NOAA’s once-a-decade update of climate averages shows trend toward warmer, wetter weather

Report gets released May 4, 2021

NOAA’s once-a-decade update of climate averages shows trend toward warmer, wetter weather

RICHMOND, Va. (WWBT) - A small, but noticeable change comes to our weather reports every ten years. Starting Tuesday, Richmond’s AVERAGE highs and lows will change. This change will happen for all of the thousands of climate sites across the country.

They say if you don’t like the weather, just wait a day and it’ll change. But our climate is changing too. And starting Tuesday, the base set of climate data that you see us use on TV will get an update. Today’s average high low is based on what happened from 1981-2010, but starting Tuesday, and for the next 10 years, the 1980s get dropped and the 2010s get factored in.

This update happens every 10 years and it’s important! Jeremy Hoffman, the Chief Scientist at the Science Museum of Virginia, says the new numbers help all kinds of people keep the economy humming “agricultural decision making, electricity load-bearing, heating requirements for building, and construction scheduling.”

So what’s changing? In general, almost all of the country has gotten warmer, and in the Southeast and Mid-Atlantic, where we live, it’s also gotten wetter. This is a trend that’s been going on since NOAA first came out with this data 100 years ago.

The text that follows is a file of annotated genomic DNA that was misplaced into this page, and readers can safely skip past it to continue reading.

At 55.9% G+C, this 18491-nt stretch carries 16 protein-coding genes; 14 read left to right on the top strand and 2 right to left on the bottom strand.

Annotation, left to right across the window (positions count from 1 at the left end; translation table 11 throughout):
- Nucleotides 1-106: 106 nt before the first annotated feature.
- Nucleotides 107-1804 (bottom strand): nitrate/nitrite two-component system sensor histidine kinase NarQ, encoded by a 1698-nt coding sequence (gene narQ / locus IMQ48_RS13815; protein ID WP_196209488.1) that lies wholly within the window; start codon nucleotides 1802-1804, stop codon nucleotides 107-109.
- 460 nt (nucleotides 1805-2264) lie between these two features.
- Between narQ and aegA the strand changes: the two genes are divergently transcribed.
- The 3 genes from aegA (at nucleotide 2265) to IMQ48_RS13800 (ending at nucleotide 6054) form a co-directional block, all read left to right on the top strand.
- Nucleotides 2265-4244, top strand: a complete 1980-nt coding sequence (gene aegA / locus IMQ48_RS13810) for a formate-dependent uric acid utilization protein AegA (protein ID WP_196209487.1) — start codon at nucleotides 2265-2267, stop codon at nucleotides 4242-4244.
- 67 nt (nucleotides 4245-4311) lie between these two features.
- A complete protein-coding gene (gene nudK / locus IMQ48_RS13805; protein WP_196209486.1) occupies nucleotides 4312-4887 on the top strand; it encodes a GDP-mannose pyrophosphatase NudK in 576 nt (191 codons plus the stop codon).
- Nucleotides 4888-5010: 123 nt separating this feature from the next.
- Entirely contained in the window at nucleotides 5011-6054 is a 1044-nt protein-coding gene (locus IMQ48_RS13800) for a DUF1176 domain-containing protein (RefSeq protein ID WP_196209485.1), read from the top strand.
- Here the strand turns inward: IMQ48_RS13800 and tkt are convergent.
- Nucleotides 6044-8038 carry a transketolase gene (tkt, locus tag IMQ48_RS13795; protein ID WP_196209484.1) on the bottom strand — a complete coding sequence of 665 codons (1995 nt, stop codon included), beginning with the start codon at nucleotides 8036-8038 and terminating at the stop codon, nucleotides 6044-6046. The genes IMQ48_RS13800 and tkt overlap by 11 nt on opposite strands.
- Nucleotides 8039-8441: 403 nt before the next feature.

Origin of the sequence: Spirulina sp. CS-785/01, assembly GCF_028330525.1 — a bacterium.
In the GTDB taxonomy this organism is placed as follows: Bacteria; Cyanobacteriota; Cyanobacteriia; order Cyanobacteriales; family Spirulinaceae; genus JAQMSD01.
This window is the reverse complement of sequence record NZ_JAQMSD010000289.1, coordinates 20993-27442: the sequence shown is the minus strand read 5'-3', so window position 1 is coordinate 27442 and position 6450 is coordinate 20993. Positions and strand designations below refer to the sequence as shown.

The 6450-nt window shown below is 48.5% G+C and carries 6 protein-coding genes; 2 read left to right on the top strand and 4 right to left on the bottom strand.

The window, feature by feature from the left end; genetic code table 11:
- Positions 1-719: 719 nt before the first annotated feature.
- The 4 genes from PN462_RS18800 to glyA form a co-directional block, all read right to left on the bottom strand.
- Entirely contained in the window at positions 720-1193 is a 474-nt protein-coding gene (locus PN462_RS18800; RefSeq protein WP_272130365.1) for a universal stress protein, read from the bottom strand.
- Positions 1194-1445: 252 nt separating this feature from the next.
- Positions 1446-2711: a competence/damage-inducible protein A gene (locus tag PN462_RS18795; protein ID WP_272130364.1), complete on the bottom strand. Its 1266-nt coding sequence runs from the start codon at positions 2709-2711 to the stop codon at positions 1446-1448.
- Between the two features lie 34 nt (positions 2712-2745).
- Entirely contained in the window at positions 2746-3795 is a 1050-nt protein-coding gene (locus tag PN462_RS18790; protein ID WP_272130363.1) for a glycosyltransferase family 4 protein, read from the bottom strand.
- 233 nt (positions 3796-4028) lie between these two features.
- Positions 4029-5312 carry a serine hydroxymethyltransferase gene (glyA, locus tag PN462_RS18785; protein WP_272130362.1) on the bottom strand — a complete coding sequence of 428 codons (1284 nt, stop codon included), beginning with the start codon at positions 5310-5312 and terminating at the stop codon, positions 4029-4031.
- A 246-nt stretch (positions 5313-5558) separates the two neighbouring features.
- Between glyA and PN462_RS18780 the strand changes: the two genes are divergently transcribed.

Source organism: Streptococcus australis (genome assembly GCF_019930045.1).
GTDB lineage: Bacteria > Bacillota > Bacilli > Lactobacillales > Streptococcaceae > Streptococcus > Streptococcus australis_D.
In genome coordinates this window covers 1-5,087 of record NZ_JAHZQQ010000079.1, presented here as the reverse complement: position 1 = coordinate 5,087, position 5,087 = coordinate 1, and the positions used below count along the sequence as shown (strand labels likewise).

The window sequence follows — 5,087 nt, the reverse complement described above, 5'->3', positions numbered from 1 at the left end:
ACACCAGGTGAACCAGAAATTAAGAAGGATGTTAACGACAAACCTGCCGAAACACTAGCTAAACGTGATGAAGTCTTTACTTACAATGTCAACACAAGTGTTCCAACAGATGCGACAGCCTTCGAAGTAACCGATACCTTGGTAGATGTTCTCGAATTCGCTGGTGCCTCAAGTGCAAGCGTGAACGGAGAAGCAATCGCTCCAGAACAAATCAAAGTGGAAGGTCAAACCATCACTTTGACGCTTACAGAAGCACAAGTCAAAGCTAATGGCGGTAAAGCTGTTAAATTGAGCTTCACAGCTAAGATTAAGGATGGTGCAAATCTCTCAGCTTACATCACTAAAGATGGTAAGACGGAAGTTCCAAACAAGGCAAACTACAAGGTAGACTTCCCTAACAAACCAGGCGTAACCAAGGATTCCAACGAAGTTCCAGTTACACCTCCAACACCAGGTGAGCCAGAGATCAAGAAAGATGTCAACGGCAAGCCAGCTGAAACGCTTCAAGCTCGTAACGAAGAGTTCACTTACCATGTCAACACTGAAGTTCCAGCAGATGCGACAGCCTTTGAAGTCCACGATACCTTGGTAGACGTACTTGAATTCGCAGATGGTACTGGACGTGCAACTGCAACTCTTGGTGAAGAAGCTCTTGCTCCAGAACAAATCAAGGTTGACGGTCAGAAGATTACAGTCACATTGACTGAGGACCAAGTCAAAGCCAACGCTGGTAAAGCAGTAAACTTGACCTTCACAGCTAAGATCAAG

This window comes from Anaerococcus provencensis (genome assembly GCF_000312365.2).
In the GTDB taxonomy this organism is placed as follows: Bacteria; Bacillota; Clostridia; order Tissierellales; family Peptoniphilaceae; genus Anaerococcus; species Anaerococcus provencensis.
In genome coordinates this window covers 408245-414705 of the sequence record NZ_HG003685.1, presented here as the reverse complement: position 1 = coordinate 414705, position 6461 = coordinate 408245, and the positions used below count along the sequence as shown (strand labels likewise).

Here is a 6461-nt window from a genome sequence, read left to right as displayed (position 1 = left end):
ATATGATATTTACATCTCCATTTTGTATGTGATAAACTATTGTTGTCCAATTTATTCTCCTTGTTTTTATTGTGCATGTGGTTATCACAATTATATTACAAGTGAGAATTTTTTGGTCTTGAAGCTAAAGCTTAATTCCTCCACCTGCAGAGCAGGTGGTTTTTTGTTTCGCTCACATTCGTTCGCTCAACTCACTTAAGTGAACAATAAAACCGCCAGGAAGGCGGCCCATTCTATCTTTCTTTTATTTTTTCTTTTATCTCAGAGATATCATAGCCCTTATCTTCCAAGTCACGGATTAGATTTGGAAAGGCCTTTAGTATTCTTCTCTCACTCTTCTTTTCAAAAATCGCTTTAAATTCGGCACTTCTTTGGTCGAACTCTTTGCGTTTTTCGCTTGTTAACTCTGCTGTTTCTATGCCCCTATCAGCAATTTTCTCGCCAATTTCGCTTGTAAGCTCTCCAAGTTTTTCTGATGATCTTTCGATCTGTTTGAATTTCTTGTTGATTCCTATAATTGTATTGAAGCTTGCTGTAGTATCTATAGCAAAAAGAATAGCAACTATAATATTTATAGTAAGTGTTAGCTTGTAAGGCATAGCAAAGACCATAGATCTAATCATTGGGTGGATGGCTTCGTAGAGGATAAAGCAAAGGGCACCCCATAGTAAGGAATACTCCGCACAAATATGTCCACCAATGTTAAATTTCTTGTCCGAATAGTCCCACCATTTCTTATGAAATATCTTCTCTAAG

The exceptions: The Southwest (Trending DRY) plus Montana and the Dakotas which are trending cooler than average.

From NOAA report on new Climate Normals
From NOAA report on new Climate Normals (Source: NOAA)

Hidden in the monthly data is that the biggest changes are that winters are warming more than any other season. This means the frost window is shrinking, plus more of our snow is falling as rain in the winter.

The changes are only a degree or less but have a big impact, especially as it continues a trend that started years ago.

Dr. Hoffman says, “a warming atmosphere has more water in it so that can fall as more intense periods of precipitation what this also means there could be longer periods of flash drought between these precipitation events”

Plus a more humid atmosphere means more muggy nights in summer when the temperature stays above 68°.

This warmer, wetter pattern matches up with what climatologists have predicted about how global warming would play out, and it also makes sense anecdotally, by adding in the 2010s to our climate normals, we added in some of the wettest and warmest years on record.

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